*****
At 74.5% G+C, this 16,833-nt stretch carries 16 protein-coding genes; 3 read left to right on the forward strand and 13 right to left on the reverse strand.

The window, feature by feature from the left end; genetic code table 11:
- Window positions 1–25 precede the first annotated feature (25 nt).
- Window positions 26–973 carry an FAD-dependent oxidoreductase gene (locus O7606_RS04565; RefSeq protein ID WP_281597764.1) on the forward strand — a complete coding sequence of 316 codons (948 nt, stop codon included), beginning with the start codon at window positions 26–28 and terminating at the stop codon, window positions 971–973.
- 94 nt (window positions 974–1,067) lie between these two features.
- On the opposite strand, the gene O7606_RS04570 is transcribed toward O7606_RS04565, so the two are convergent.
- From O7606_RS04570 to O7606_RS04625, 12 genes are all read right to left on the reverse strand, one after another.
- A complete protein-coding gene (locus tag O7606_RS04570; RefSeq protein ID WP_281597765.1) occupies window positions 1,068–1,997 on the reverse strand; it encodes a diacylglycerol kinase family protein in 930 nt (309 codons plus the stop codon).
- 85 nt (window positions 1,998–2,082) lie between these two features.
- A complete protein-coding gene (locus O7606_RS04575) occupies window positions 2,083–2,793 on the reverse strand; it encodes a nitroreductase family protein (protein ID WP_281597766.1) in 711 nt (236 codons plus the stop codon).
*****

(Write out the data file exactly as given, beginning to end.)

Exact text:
At 74.5% G+C, this 16,833-nt stretch carries 16 protein-coding genes; 3 read left to right on the forward strand and 13 right to left on the reverse strand.

The window, feature by feature from the left end; genetic code table 11:
- Window positions 1–25 precede the first annotated feature (25 nt).
- Window positions 26–973 carry an FAD-dependent oxidoreductase gene (locus O7606_RS04565; RefSeq protein ID WP_281597764.1) on the forward strand — a complete coding sequence of 316 codons (948 nt, stop codon included), beginning with the start codon at window positions 26–28 and terminating at the stop codon, window positions 971–973.
- 94 nt (window positions 974–1,067) lie between these two features.
- On the opposite strand, the gene O7606_RS04570 is transcribed toward O7606_RS04565, so the two are convergent.
- From O7606_RS04570 to O7606_RS04625, 12 genes are all read right to left on the reverse strand, one after another.
- A complete protein-coding gene (locus tag O7606_RS04570; RefSeq protein ID WP_281597765.1) occupies window positions 1,068–1,997 on the reverse strand; it encodes a diacylglycerol kinase family protein in 930 nt (309 codons plus the stop codon).
- 85 nt (window positions 1,998–2,082) lie between these two features.
- A complete protein-coding gene (locus O7606_RS04575) occupies window positions 2,083–2,793 on the reverse strand; it encodes a nitroreductase family protein (protein ID WP_281597766.1) in 711 nt (236 codons plus the stop codon).